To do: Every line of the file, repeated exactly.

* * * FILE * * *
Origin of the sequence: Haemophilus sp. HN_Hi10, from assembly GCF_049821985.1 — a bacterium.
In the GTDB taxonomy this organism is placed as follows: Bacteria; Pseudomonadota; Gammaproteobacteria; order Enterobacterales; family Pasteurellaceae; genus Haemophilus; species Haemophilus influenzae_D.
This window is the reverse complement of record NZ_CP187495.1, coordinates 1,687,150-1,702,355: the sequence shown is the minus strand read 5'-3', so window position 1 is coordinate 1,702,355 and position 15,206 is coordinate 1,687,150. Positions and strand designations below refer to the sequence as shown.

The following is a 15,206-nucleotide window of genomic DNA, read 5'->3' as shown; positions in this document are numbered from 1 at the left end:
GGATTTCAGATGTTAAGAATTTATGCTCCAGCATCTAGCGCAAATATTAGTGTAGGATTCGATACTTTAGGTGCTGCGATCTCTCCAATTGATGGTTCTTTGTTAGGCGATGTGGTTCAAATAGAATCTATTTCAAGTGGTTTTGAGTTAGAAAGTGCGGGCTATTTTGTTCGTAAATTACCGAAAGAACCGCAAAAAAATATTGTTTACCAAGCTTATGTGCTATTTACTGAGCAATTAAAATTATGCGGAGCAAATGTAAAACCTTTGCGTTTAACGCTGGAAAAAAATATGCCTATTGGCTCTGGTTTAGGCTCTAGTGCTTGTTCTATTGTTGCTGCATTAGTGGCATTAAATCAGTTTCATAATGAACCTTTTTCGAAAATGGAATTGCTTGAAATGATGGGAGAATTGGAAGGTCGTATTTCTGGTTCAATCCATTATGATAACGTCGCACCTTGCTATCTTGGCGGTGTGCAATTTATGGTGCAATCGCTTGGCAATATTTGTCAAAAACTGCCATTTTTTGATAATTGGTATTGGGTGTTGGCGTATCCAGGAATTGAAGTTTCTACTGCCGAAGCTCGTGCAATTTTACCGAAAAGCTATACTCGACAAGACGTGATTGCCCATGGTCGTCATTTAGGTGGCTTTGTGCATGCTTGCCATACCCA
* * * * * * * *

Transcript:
Origin of the sequence: Haemophilus sp. HN_Hi10, from assembly GCF_049821985.1 — a bacterium.
In the GTDB taxonomy this organism is placed as follows: Bacteria; Pseudomonadota; Gammaproteobacteria; order Enterobacterales; family Pasteurellaceae; genus Haemophilus; species Haemophilus influenzae_D.
This window is the reverse complement of record NZ_CP187495.1, coordinates 1,687,150-1,702,355: the sequence shown is the minus strand read 5'-3', so window position 1 is coordinate 1,702,355 and position 15,206 is coordinate 1,687,150. Positions and strand designations below refer to the sequence as shown.

The following is a 15,206-nucleotide window of genomic DNA, read 5'->3' as shown; positions in this document are numbered from 1 at the left end:
GGATTTCAGATGTTAAGAATTTATGCTCCAGCATCTAGCGCAAATATTAGTGTAGGATTCGATACTTTAGGTGCTGCGATCTCTCCAATTGATGGTTCTTTGTTAGGCGATGTGGTTCAAATAGAATCTATTTCAAGTGGTTTTGAGTTAGAAAGTGCGGGCTATTTTGTTCGTAAATTACCGAAAGAACCGCAAAAAAATATTGTTTACCAAGCTTATGTGCTATTTACTGAGCAATTAAAATTATGCGGAGCAAATGTAAAACCTTTGCGTTTAACGCTGGAAAAAAATATGCCTATTGGCTCTGGTTTAGGCTCTAGTGCTTGTTCTATTGTTGCTGCATTAGTGGCATTAAATCAGTTTCATAATGAACCTTTTTCGAAAATGGAATTGCTTGAAATGATGGGAGAATTGGAAGGTCGTATTTCTGGTTCAATCCATTATGATAACGTCGCACCTTGCTATCTTGGCGGTGTGCAATTTATGGTGCAATCGCTTGGCAATATTTGTCAAAAACTGCCATTTTTTGATAATTGGTATTGGGTGTTGGCGTATCCAGGAATTGAAGTTTCTACTGCCGAAGCTCGTGCAATTTTACCGAAAAGCTATACTCGACAAGACGTGATTGCCCATGGTCGTCATTTAGGTGGCTTTGTGCATGCTTGCCATACCCA